In the west, we’ve been conditioned to believe that the goal of life is to be happy. Therefore it’s not at all surprising that the majority of us struggle with negative feelings when they inevitably emerge. But in spite of the promises of an ever growing collection of products that promise us happiness, there is virtually no evidence that we are getting happier overall (Csikszentmihalyi, 1999).
In their book, “The CBT Practitioner’s Guide to ACT: How to Bridge the Gap Between Cognitive Behavioral Therapy and Acceptance and Commitment Therapy,” Joseph Ciarrochi, Ph.D., and Ann Bailey present an alternative to what they call the “happiness-control agenda.”
The goal of their approach is to help clients (and ideally ourselves, too) let go of the agenda to seek perpetual happiness in favor of a way of living that allows space for difficult feelings while still pursuing what matters most to us. This is called radical acceptance.
“Once we let go of our attempts to directly make ourselves happier, then we can free up our energy for other things. We no longer have to avoid things that are stressful or that risk disappointment. We can learn to carry our distressing emotions with us and pursue our most deeply held values,” write Ciarrochi and Bailey.
Ciarrochi and Bailey suggest Socratic questioning as an effective way to guide clients toward radical acceptance. The questions aim to help people see the ways they attempt to control their internal experiences, to examine how well those strategies have worked for them and to open up to the possibility of greater willingness to experience the full gamut of human feelings, not just the pleasant ones.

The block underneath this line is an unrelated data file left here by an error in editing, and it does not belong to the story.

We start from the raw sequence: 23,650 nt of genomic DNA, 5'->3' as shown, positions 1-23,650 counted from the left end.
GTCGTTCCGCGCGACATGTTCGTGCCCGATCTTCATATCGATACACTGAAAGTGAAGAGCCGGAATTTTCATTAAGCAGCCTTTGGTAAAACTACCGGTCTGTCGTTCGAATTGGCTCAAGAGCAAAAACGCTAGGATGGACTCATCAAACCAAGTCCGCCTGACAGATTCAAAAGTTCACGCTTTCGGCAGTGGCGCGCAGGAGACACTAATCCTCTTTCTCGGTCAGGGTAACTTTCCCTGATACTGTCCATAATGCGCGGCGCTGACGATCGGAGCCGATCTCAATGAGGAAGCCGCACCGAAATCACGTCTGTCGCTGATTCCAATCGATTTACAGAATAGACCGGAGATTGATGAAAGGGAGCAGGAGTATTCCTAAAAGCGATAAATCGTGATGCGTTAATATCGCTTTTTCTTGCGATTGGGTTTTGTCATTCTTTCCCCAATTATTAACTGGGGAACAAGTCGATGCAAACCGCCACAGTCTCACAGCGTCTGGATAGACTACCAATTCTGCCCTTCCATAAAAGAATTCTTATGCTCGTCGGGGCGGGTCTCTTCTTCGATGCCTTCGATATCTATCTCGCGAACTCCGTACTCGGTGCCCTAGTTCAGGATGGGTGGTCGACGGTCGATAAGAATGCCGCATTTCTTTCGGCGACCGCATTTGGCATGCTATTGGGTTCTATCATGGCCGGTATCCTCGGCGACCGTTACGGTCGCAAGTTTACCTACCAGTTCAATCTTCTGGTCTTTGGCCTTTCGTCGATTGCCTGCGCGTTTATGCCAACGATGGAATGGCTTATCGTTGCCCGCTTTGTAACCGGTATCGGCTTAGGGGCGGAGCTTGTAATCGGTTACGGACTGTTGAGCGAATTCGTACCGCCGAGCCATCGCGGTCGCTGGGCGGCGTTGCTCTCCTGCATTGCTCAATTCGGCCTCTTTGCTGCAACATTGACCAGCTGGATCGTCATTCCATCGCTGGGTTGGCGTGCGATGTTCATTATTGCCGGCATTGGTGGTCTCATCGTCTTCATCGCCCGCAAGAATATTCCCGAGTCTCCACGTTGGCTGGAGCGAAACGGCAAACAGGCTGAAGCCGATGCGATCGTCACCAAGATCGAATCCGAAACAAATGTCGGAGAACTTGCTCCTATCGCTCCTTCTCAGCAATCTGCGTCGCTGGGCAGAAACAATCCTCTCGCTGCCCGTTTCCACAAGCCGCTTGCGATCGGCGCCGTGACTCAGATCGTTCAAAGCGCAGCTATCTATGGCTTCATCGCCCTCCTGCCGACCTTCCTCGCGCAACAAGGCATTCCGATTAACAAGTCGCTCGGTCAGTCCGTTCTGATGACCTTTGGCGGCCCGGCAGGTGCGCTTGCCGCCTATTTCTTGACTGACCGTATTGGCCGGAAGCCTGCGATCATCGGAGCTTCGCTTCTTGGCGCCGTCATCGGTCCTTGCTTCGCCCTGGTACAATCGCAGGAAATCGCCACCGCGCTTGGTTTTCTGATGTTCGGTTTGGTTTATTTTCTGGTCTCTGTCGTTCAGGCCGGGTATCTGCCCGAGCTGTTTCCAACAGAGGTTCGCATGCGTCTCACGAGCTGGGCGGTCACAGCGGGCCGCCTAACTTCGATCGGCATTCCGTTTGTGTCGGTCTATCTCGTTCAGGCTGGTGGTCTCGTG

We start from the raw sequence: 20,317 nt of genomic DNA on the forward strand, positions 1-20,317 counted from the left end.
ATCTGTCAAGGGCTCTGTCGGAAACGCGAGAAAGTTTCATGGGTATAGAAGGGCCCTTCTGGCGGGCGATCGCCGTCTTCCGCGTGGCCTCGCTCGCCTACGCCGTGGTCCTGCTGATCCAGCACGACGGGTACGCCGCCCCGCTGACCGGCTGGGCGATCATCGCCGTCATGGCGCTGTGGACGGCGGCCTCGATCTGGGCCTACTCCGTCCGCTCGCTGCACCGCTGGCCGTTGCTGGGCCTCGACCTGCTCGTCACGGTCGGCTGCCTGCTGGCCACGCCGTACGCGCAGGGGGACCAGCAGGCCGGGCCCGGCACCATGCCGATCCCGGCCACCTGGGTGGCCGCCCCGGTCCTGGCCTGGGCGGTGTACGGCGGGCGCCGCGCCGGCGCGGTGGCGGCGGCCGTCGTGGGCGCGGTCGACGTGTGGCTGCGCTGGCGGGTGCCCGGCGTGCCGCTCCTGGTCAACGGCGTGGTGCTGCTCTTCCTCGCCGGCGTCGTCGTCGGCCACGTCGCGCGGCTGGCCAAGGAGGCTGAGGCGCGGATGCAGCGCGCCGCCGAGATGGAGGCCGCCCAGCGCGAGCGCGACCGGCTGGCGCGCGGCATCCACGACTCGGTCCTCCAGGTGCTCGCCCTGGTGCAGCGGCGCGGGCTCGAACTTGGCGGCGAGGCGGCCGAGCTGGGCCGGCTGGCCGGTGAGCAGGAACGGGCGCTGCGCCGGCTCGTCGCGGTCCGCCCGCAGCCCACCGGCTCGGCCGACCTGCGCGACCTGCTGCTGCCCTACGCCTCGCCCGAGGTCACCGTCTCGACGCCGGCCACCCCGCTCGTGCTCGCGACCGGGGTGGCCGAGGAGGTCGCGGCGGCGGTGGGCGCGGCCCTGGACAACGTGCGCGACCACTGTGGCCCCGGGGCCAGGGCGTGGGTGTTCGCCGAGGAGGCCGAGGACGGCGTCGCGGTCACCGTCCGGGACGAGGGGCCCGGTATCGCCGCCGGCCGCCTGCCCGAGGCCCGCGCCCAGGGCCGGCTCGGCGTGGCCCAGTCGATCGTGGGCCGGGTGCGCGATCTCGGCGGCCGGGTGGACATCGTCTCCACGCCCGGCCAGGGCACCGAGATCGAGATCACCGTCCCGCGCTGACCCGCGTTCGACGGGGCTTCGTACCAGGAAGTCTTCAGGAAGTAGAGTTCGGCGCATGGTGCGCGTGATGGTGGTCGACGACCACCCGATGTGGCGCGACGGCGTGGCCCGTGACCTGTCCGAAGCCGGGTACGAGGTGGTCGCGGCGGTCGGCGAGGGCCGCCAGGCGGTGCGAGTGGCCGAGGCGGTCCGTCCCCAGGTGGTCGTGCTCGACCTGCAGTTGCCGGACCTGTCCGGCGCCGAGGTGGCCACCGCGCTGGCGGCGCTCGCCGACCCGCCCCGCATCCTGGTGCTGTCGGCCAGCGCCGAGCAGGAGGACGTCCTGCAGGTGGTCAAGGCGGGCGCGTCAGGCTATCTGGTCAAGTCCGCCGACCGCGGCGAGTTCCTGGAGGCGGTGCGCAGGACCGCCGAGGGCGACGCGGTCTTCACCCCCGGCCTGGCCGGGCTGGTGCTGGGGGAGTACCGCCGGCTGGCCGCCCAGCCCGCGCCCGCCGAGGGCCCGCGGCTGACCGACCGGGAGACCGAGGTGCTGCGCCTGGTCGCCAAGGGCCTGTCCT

Allowing clients to answer these questions on their own produces a much different result from simply telling them that their attempts to control their internal experiences are fruitless.
“Once clients realize how much time and energy they have wasted trying to control their experiences, and how much they have given up (for example, valued activity) to control those experiences, they will be in a better position to let go of the control strategies. They will be more prepared to try the alternative, that is, willingness to have whatever private experience shows up in the service of their values and goals,” Ciarrochi and Bailey write.
The following questions, which are excerpted with permission from Ciarrochi and Bailey’s book are meant to guide clients toward a greater willingness to experience the feelings that challenge them.
1. What do others tell you to do when you feel bad?
When clients begin to realize how common it is for others to encourage us to control our feelings, they’re able to see how pervasive this happiness agenda really is. They’re also able to see that such strategies are normal and understandable. This awareness will boost the likelihood that they will readily identify and admit to the ways they attempt to control their feelings in their own lives.
2. What have you been struggling with?
In this question, the client is asked to take a close look at their own internal experience. This might include anxious thoughts like, “I’m going to get fired from my job,” or “my boyfriend is going to break up with me.” They may also include difficult physical sensations, like shortness of breath or tightening in the chest often associated with panic.